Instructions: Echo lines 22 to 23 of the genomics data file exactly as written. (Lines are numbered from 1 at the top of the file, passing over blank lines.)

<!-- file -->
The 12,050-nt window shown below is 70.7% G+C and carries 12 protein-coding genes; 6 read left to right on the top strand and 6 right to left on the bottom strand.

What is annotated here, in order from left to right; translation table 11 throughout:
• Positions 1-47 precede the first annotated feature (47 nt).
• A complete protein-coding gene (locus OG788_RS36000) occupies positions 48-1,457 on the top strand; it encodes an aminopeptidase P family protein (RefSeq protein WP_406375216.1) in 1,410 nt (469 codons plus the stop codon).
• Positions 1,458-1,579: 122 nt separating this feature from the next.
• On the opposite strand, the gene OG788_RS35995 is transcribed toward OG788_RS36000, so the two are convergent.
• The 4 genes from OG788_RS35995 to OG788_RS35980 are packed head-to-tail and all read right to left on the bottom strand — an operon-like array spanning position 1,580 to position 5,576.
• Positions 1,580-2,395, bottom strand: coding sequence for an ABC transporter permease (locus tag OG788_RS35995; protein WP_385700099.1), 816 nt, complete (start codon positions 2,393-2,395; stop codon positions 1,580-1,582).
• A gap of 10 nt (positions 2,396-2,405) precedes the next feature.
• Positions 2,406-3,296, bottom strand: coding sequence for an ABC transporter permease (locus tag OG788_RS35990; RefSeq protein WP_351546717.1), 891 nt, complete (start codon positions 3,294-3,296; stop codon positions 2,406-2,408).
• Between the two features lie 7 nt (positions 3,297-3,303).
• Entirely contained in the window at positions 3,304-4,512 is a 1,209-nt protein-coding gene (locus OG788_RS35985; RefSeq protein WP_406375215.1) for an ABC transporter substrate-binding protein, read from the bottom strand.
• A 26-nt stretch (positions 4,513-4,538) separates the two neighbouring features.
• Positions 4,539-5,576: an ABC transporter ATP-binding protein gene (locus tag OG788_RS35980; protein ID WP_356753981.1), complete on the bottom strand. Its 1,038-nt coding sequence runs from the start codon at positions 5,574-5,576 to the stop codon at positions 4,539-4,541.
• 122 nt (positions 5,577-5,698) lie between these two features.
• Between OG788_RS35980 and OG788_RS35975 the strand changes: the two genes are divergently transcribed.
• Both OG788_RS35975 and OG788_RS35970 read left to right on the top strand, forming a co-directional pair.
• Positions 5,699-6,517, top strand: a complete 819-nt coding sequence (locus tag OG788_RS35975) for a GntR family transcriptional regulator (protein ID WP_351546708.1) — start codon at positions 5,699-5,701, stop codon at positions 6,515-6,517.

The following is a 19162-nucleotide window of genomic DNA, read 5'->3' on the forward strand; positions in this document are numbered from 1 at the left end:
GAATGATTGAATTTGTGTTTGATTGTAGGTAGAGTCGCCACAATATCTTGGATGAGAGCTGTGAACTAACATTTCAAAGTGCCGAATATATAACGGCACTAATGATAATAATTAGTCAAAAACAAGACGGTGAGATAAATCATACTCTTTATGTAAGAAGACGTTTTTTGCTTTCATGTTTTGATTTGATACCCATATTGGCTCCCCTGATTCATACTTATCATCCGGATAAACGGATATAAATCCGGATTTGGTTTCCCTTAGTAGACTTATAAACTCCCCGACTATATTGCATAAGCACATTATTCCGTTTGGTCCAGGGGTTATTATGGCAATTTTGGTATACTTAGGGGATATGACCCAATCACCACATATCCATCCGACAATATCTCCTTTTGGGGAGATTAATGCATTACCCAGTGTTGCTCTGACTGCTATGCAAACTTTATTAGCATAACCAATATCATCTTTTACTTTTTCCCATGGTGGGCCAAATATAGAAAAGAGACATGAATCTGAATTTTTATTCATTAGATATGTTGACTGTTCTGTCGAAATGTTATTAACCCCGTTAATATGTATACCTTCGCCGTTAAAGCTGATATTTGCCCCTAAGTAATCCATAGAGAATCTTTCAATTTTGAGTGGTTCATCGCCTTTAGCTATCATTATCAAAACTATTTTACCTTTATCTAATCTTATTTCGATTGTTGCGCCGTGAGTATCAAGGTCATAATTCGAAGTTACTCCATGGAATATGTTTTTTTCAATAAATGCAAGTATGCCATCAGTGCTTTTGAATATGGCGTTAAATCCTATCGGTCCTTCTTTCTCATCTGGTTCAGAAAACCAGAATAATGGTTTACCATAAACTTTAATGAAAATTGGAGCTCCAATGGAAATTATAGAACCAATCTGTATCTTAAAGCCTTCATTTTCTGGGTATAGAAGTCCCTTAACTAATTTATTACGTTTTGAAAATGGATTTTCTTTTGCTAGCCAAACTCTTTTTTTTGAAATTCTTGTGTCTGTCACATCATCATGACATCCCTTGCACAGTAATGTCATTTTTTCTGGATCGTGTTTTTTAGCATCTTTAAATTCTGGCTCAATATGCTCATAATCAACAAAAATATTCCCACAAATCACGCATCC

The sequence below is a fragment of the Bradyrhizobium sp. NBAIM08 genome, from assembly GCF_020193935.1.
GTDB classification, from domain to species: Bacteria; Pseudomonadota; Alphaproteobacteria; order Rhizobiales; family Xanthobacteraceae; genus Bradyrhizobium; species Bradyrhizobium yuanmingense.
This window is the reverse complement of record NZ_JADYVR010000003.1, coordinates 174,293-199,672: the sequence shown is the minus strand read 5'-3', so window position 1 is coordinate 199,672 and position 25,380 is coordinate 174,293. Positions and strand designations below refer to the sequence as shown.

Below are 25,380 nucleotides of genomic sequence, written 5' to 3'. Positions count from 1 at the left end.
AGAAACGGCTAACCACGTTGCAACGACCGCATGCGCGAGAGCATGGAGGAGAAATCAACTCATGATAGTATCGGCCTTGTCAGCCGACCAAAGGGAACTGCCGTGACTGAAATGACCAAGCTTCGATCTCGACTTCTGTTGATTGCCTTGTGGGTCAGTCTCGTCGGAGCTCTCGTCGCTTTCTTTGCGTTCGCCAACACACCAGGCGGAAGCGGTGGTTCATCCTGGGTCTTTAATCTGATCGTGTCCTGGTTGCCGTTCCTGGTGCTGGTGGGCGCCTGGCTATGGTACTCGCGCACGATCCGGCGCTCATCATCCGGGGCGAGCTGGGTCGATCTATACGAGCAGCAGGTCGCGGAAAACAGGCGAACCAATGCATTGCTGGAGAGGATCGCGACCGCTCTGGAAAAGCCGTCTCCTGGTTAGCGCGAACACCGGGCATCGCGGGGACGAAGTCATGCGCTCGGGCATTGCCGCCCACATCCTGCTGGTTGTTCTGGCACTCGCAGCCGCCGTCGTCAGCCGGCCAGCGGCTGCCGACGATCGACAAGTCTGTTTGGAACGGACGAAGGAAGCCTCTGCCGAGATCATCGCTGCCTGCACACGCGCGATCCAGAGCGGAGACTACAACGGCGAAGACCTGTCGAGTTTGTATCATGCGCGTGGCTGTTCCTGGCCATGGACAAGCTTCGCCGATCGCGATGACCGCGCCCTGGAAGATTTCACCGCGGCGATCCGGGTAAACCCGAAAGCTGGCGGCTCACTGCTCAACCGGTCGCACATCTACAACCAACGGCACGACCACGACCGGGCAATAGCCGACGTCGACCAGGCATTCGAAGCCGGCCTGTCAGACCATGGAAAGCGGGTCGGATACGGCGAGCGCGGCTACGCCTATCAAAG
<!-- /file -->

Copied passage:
GTDB classification, from domain to species: Bacteria; Pseudomonadota; Alphaproteobacteria; order Rhizobiales; family Xanthobacteraceae; genus Bradyrhizobium; species Bradyrhizobium yuanmingense.
This window is the reverse complement of record NZ_JADYVR010000003.1, coordinates 174,293-199,672: the sequence shown is the minus strand read 5'-3', so window position 1 is coordinate 199,672 and position 25,380 is coordinate 174,293. Positions and strand designations below refer to the sequence as shown.